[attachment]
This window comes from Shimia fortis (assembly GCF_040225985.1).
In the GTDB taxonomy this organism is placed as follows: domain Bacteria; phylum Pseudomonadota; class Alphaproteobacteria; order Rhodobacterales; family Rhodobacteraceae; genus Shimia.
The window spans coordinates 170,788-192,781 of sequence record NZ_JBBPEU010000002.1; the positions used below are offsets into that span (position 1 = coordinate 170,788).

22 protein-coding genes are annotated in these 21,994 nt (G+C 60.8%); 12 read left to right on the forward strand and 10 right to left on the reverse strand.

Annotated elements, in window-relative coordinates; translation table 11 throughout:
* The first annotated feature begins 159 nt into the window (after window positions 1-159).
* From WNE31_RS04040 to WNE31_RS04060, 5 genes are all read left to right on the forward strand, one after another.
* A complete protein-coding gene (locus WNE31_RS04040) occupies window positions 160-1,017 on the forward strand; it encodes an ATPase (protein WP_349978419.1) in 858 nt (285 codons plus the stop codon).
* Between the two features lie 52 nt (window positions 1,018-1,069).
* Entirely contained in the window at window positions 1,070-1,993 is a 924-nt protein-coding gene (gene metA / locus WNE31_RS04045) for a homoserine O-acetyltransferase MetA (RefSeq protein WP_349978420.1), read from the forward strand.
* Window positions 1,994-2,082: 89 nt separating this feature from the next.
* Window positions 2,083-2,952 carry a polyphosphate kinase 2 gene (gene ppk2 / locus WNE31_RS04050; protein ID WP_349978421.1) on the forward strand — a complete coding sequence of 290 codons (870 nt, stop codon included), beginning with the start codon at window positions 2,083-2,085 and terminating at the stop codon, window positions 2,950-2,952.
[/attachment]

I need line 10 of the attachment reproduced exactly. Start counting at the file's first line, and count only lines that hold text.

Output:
* Entirely contained in the window at window positions 1,070-1,993 is a 924-nt protein-coding gene (gene metA / locus WNE31_RS04045) for a homoserine O-acetyltransferase MetA (RefSeq protein WP_349978420.1), read from the forward strand.